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Streisand: Man After Man in Hollywood Told Me I Couldn’t Make ‘Yentl’

A lesson from Streisand about making it on her own—despite sexism—is a lesson in why she supports Hillary Clinton

Rachel Shukert
August 29, 2016
Luke Frazza/AFP/Getty Images
Hillary Clinton and Barbra Streisand talk prior to a speech by President Bill Clinton at a luncheon sponsored by the United Jewish Fund in Beverly Hills, California, April 9, 1995. Luke Frazza/AFP/Getty Images
Luke Frazza/AFP/Getty Images
Hillary Clinton and Barbra Streisand talk prior to a speech by President Bill Clinton at a luncheon sponsored by the United Jewish Fund in Beverly Hills, California, April 9, 1995. Luke Frazza/AFP/Getty Images

You guys, our long wait is over. Barbra Streisand has finally—finally—made her preference for the next president of the United States known. In her first official email to potential campaign donors, Barbra has endorsed … drum roll, please … Libertarian Party candidate and (as far as I can tell) sole Libertarian Party member Gary Johnson!

No, I’m kidding! Obviously, it’s Hillary Clinton. I just wanted to toss a moment of suspense into what is probably the least surprising endorsement of all time, given Streisand’s outspoken liberalism and long-standing friendship with the Clintons. (Barbra was probably the most famous, and most emblematic, celebrity Lincoln Bedroom-guest during Bill’s administration, leading some, including me, to wonder if Prince Charles wasn’t the only leading world figure with a giant crush on our Barbra.) She supports Clinton because she doesn’t present herself—doll collection aside—as an unhinged, bigoted lunatic. (Hi, Trump voters! Feel free to work yourself into an unhinged, bigoted lather, because supporting Trump means that you are A-OK with a campaign chairman who, according to his ex-wife, is an anti-Semite, exemplified by her claim that he didn’t want their twin daughters to go to Los Angeles’ Archer School for Girls because he “didn’t want the girls going to school with Jews,” where they might grow up to be “whiny” brats. That’s the kind of “friend of Israel” you’re supporting!)

Streisand recently wrote a letter backing Hillary, which was sent to Clinton supporters via email. Though she refrained from clarifying yet again the correct pronunciation of her last name, she did mention she’d be in New York to fundraise for the Democratic nominee. And later, Barbra got quite personal. “When I was a kid and told my mom I wanted to be an actress,” she wrote. “She said, ‘Well, you’re not pretty enough; you better cut your nails off and become a typist so you’ll have a job.’”

I blacked out for a second after I read this, imagining the much maligned Diana Streisand Kind in the afterlife, shrying to anyone who will listen: “Fine, I was wrong! She was right and I was wrong! Now I’m dead and she lives in a giant Gentile barn by the ocean and is married to the handsomest old man since John Forsythe. Can she give it a rest, already? Does Bette Midler talk about her mother this way?”

And then Barbra starts talking about Yentl:

Years later, I was trying to make my first movie, Yentl, and man after man in Hollywood told me I was just an actress—I could never direct and produce a film. So many of us—especially women—know how it feels to be told, “No, you can’t.” It’s easy to believe that about ourselves. It’s harder to believe the truth: that we have power, and we can use it. Hillary Clinton is the proof.

This made me think about how Hillary Clinton resembles the title character—not to mention how Streisand does so herself—in that she is a woman who has refused, in a hundred important ways, to play the role the world/men have offered her, or wanted her to fill, perhaps even on the sidelines. It’s a powerful comparison, and one that for many people may be uncomfortably to the point. Hillary Clinton is powerful. So is Barbra Streisand. And I believe that how you feel about them, and how they go to where they are, and where they are going, has a lot to do with how you feel about women in general.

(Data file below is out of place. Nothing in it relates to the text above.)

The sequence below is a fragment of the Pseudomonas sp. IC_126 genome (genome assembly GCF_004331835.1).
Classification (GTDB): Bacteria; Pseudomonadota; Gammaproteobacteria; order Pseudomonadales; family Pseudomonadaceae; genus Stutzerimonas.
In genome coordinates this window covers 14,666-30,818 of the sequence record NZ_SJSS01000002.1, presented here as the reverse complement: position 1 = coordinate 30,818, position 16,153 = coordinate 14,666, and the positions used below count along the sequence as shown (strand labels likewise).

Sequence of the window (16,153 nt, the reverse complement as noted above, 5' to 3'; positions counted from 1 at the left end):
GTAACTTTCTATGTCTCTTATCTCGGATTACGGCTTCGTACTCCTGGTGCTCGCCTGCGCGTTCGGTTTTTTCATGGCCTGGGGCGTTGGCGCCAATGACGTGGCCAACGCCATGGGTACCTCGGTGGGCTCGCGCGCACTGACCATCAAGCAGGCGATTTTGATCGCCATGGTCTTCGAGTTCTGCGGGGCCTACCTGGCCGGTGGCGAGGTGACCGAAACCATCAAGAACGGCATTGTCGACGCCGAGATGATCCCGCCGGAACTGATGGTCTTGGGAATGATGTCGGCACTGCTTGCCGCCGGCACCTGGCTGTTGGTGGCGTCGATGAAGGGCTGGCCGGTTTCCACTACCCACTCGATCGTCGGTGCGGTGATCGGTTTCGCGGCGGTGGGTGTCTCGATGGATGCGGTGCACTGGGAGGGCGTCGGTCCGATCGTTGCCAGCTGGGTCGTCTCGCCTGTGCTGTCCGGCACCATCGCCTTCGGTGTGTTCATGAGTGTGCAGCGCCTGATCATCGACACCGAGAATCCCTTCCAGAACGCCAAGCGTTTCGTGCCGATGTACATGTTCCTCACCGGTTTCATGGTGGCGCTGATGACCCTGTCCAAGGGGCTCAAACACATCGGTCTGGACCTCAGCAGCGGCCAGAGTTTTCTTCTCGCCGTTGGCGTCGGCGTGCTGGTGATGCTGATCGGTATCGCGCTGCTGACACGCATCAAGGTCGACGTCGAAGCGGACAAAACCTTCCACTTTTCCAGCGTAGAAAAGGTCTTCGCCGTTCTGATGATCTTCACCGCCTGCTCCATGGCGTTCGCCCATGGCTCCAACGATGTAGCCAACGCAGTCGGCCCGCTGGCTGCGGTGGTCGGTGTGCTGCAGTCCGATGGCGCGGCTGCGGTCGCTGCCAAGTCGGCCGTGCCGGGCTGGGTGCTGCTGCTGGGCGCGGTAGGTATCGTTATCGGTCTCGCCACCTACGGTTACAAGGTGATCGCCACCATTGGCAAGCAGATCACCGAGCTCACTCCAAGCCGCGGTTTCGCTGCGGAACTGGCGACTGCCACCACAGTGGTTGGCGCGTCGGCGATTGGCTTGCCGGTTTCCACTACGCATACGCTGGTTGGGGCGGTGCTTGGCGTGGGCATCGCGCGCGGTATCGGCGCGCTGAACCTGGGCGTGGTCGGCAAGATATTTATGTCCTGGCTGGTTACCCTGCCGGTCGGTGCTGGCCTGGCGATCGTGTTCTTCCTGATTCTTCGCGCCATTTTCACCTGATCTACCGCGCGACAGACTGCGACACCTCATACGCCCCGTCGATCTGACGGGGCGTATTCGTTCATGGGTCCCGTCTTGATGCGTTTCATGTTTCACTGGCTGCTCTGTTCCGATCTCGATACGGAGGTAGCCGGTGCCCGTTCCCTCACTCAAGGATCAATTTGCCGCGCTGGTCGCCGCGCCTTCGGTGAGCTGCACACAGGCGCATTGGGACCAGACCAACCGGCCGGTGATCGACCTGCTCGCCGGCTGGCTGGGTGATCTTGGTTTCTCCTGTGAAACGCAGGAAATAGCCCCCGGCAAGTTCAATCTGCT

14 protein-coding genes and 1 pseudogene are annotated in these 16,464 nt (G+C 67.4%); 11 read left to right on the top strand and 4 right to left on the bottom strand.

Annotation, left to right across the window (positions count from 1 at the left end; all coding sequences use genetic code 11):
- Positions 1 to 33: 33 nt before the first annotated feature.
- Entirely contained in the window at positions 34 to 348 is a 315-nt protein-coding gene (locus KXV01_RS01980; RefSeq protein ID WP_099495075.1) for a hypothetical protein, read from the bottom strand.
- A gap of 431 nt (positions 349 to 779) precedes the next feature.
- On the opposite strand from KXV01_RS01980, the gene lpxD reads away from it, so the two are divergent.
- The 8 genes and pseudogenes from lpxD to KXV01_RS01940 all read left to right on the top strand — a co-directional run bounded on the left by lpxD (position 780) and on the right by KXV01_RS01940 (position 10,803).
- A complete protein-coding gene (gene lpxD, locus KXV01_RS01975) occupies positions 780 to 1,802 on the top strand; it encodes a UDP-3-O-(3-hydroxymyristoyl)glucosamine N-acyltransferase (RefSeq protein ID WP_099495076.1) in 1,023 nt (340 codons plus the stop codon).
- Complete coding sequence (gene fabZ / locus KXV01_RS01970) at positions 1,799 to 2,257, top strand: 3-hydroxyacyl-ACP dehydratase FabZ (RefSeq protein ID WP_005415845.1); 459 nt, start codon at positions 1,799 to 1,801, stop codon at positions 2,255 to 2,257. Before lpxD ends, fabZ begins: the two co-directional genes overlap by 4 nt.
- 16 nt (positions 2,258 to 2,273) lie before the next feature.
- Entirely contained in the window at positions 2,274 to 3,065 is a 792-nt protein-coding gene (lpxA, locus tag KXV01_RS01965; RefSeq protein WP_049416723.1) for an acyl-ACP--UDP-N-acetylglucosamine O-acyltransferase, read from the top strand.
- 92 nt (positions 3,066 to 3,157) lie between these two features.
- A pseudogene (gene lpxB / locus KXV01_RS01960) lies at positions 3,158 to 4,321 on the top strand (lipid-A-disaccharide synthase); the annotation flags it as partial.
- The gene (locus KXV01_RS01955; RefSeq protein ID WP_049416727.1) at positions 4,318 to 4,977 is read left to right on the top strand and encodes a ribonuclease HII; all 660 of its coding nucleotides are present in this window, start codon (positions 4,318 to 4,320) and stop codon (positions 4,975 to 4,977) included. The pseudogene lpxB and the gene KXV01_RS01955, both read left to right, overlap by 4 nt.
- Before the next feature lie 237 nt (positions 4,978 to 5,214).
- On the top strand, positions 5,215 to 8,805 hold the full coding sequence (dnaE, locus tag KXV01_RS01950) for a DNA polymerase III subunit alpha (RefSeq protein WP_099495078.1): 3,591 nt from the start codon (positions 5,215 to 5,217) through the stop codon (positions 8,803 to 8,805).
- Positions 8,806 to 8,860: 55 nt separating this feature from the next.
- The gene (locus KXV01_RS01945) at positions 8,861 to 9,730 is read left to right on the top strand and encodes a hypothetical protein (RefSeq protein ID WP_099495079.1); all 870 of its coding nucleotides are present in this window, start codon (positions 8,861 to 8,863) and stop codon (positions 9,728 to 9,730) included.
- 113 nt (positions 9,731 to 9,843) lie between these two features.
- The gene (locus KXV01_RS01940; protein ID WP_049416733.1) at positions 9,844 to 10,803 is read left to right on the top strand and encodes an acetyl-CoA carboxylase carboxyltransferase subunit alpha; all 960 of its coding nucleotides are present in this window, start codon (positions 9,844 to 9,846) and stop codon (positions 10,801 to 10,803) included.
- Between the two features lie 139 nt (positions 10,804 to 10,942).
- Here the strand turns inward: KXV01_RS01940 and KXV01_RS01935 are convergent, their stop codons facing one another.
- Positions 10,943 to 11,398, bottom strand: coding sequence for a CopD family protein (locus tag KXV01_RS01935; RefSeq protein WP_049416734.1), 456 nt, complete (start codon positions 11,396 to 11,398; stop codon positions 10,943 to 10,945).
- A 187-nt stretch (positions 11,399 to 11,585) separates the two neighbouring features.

Which is to say: Do you, in your deepest lizard heart, feel like women should pretty much accept whatever is given to them—say, a secretarial job because they aren’t attractive enough for the stage, or an inattentive and sometimes abusive second husband (see: Barbra’s mother) because who else is going to marry a poor widow with two children? The same goes for Clinton and the so-called consolation prize of being Obama’s secretary of state. Should Clinton and Streisand simply feel grateful that they have a window out of which they can see a small piece of sky? Or do you believe that women—any woman—should have the right to smash that window and achieve as much as their drive and talent will enable?

And do you believe that if they do reach such dizzying heights of achievement—like winning Oscars and directing films and starring on Broadway or becoming the president or getting on boats to America without a second glance—that it’s not because they are narcissists or monsters or immoral calculating Lady Macbeths (who, as I might point out, never ran for office in her own right, but if she had, I would have happily voted for her), but because they are special individuals, and that extraordinary people get to live extraordinary lives? I hope so. Because these are the people we need to be our North Stars.

Think about it. Your answer will tell you a lot about yourself. And remember, under a Trump administration, Yentl probably wouldn’t have been permitted to enter the country anyway.

Rachel Shukert is the author of the memoirs Have You No Shame? and Everything Is Going To Be Great,and the novel Starstruck. She is the creator of the Netflix show The Baby-Sitters Club, and a writer on such series as GLOW and Supergirl. Her Twitter feed is @rachelshukert.

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